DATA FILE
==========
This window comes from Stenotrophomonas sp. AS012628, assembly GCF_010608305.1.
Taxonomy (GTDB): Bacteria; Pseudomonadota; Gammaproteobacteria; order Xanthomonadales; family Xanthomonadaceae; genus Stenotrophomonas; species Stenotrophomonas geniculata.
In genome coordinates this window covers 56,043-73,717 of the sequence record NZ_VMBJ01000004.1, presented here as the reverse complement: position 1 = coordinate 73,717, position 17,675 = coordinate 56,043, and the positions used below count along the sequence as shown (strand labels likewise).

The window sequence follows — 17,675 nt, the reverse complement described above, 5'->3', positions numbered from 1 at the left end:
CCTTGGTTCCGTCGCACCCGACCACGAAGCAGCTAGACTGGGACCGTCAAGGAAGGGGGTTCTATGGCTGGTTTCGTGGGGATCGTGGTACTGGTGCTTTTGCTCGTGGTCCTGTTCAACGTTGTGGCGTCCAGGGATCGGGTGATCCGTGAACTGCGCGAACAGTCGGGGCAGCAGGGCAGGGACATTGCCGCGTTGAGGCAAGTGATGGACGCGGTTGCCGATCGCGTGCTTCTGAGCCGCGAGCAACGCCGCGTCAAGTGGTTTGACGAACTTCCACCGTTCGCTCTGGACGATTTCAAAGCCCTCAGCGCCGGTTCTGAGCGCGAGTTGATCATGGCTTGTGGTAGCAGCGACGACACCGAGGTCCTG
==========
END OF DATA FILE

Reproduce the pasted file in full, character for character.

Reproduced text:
This window comes from Stenotrophomonas sp. AS012628, assembly GCF_010608305.1.
Taxonomy (GTDB): Bacteria; Pseudomonadota; Gammaproteobacteria; order Xanthomonadales; family Xanthomonadaceae; genus Stenotrophomonas; species Stenotrophomonas geniculata.
In genome coordinates this window covers 56,043-73,717 of the sequence record NZ_VMBJ01000004.1, presented here as the reverse complement: position 1 = coordinate 73,717, position 17,675 = coordinate 56,043, and the positions used below count along the sequence as shown (strand labels likewise).

The window sequence follows — 17,675 nt, the reverse complement described above, 5'->3', positions numbered from 1 at the left end:
CCTTGGTTCCGTCGCACCCGACCACGAAGCAGCTAGACTGGGACCGTCAAGGAAGGGGGTTCTATGGCTGGTTTCGTGGGGATCGTGGTACTGGTGCTTTTGCTCGTGGTCCTGTTCAACGTTGTGGCGTCCAGGGATCGGGTGATCCGTGAACTGCGCGAACAGTCGGGGCAGCAGGGCAGGGACATTGCCGCGTTGAGGCAAGTGATGGACGCGGTTGCCGATCGCGTGCTTCTGAGCCGCGAGCAACGCCGCGTCAAGTGGTTTGACGAACTTCCACCGTTCGCTCTGGACGATTTCAAAGCCCTCAGCGCCGGTTCTGAGCGCGAGTTGATCATGGCTTGTGGTAGCAGCGACGACACCGAGGTCCTG